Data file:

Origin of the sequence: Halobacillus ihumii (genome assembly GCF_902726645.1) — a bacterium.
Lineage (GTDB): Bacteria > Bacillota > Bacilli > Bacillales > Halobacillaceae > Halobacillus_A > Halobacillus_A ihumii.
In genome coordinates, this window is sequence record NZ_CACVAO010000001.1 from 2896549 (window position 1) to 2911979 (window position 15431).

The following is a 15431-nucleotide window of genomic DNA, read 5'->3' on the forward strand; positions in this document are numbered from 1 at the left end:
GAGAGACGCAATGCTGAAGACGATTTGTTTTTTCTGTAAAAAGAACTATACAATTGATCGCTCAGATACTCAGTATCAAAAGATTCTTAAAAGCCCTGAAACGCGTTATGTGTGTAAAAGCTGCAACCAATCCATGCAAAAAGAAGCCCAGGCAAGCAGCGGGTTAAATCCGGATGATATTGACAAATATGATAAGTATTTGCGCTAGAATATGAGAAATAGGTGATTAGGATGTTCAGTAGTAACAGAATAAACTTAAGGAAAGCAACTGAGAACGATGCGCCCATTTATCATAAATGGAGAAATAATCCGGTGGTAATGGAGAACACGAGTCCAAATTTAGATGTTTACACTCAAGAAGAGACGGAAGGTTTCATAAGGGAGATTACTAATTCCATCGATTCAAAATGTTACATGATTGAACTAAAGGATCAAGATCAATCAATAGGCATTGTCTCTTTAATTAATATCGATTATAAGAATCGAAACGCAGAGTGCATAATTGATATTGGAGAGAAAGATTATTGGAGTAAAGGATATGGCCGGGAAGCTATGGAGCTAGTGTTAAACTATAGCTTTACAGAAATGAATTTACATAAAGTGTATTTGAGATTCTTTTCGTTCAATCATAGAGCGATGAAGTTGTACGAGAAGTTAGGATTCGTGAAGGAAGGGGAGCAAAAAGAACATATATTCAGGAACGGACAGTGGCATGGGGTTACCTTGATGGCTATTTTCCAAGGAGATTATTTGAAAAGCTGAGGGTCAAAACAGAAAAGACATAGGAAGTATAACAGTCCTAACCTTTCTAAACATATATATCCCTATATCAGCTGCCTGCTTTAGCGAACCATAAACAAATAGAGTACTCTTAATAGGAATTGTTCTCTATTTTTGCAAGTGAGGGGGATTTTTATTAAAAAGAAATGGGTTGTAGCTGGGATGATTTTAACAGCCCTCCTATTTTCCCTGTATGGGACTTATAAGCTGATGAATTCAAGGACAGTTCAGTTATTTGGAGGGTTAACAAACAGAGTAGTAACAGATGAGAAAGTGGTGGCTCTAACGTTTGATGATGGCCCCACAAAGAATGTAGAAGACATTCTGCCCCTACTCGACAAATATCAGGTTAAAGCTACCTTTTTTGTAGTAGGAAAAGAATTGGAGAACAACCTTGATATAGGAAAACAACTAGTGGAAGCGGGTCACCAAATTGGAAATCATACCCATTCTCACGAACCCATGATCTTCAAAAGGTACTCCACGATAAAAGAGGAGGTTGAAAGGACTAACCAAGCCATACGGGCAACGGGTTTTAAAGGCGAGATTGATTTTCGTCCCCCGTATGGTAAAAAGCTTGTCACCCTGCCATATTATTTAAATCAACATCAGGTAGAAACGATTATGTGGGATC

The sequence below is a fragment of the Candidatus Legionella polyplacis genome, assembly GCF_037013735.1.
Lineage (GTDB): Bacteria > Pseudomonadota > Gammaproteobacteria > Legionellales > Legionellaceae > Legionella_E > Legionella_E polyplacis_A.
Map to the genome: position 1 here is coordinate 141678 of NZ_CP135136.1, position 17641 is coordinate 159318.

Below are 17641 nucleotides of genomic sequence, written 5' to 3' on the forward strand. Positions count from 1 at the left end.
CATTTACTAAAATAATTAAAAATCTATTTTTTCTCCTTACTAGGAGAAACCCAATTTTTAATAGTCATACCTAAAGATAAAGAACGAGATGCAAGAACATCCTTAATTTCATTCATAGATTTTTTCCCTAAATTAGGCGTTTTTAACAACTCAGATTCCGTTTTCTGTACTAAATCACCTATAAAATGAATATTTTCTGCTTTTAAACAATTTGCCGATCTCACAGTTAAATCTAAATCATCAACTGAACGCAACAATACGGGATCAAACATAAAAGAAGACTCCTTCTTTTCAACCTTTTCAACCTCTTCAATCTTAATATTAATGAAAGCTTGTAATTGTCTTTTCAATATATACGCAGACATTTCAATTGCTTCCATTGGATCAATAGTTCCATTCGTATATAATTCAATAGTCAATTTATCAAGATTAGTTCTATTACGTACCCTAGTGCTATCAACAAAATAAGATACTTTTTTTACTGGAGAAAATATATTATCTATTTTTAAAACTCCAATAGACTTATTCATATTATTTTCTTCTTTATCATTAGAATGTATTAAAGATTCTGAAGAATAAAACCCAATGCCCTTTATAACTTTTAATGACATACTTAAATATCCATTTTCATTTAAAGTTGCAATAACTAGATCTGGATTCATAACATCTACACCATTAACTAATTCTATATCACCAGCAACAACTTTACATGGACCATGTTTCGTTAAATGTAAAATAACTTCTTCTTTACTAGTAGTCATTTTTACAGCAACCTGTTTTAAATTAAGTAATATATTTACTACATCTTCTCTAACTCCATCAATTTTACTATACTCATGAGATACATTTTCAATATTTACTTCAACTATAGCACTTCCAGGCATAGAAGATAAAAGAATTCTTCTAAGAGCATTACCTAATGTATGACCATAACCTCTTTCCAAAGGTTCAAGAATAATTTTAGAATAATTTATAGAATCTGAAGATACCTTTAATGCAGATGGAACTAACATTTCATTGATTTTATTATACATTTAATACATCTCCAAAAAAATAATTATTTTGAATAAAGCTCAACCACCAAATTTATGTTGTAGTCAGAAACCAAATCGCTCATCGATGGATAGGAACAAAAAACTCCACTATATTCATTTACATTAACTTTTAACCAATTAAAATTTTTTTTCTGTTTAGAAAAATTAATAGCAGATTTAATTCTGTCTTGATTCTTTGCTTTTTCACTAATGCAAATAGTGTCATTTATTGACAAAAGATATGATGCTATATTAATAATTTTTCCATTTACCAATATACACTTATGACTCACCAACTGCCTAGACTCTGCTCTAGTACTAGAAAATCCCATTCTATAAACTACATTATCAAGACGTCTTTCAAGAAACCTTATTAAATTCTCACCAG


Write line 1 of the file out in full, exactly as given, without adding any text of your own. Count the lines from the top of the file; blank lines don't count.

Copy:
Origin of the sequence: Halobacillus ihumii (genome assembly GCF_902726645.1) — a bacterium.